02 Arduino How? Some C Programming Notes

Date:  May 14, 2007

My son has seldom seen a C program before.  This is some info for him to start with.  Not much but enough to get him started.

C Programming

It is just like our Chinese dialects.  We have Mandarin, Cantonese, Hokkien, Teochew, Hakka, etc etc.  When two person talks, they use these different languages or dialects to communicate.

Programming language works the same way.  It has many many different kind of languages too.  We have C language, we have Python scripting language, C++, Scratch programming, Swift programming, etc etc.  The purpose of the programming languages is to write instruction in a some what plain english, easy to follow languages, and then, the compiler (computer programming program) will compile and change it to machine languages that the micro-processor such as Arduino and Raspberry Pi can understand.  Which is 1-0-1-0-1-0 binary form.

C programming language is one of the earliest languages that all the programmers of my generations knows.  Other similar languages includes Pascal, BASIC, C++.

#include <stdio.h>

main() {

    printf(“Hello World\n”);


This is a sample program from C.  As you notice, every C programs must have a main() function, and the compiler will execute from there.

AS you can guess, this program will print a “Hello World” on your monitor text terminal screen.

Arduino uses C Programming

Wait now….

Every Arduino .ino file has only setup() and loop() function.  There is no main() function. And Arduino does not need a .c file.

So, Arduino codes is not a C Program?

The answer is Yes and No.

Arduino programming is a variation of C Programming.  It follows almost 99% of C programming language syntax and structures.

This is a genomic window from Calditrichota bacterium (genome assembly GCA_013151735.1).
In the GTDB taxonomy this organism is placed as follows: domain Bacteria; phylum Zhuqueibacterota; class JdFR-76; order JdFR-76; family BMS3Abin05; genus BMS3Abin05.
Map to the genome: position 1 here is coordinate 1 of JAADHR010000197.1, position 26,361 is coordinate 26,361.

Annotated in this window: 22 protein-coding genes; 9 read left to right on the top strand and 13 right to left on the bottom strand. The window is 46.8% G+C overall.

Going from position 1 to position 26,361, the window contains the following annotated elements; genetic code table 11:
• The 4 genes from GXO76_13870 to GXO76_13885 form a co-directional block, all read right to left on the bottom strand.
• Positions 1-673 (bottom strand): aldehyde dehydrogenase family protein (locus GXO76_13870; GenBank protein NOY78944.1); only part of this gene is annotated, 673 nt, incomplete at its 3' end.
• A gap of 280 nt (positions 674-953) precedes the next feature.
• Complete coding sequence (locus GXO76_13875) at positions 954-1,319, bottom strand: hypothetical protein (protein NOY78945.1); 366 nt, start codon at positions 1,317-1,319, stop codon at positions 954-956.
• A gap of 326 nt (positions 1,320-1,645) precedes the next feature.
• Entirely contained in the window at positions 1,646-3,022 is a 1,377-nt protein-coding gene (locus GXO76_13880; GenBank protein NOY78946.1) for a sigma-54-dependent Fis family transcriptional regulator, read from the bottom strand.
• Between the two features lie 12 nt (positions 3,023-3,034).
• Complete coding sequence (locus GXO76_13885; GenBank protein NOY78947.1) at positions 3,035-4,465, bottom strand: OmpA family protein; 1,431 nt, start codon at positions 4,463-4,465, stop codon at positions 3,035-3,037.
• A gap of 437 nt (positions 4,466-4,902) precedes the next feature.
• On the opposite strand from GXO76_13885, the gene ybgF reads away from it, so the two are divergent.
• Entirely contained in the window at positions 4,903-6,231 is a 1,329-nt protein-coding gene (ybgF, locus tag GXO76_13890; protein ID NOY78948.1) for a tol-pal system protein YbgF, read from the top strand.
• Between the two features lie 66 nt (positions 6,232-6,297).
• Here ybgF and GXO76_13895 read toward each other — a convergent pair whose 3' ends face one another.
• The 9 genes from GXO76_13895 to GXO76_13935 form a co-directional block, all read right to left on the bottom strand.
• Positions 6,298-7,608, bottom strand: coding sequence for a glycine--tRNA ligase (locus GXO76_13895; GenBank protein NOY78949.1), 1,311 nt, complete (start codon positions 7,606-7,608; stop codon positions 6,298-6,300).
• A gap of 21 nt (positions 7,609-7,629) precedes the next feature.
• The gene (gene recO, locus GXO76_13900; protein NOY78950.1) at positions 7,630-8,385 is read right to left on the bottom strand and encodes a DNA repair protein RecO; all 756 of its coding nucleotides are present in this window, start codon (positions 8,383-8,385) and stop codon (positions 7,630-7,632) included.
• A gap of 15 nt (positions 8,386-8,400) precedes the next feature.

The only different is it does not need a main() function.

Arduino programming must have a setup() function which only run once in the Arduino executable program & a loop() function which implied by its name that the Arduino executable program will run this loop over and over again.  It is automatic.  It is kind of a way that Arduino programming were made simple because of this.

u8glib or U8g2 OLED display Library

Let’s look at the code closely.


For our example here, U8g2lib.h is the header files for U8g2 OLED display library.

A header files contains all the constance declaration, as well as functions declarations for all the library functions for displaying things on the OLED display.

In the setup() function, we only run u8g2.begin() to initialise the OLED display.  This function is only run once.

In the loop() function block, you always need to write this to draw or print text onto the OLED screen.

Screen Shot 2017-05-14 at 11.38.49 AM.png

You can simply write the loop() function this way.  But a good program has a good practice, and they always put similar lines of codes into functions so that those codes with a purpose get to be used again and again without rewriting it.

Screen Shot 2017-05-14 at 11.42.15 AM.png

So, you can write a function call draw(), and your loop() becomes simplify.  The reason you want to separate out a draw() function is because you might use the draw() function more than 1 time.  You can pass in any number of arguments into the function.  In our case, we don’t pass any arguments, so, we put “void” in the bracket.  Your function can return any value too.  But in our case, we return “void” means, the function returns nothing.

Screen Shot 2017-05-14 at 11.43.06 AM.png

In order to draw anything, you will need to redraw that thing all the time.  That is why, the loop() function always will draw the things you need.  So, just remember, if you need to print something onto the OLED, you will need to use the u8g2.begin() to initialise the display in setup(), and run an extra loop for the pair of u8g2.firstPage() & u8g2.nextPage() functions as follow.  If you don’t write exactly as below, your draw function will not properly displayed on the OLED screen.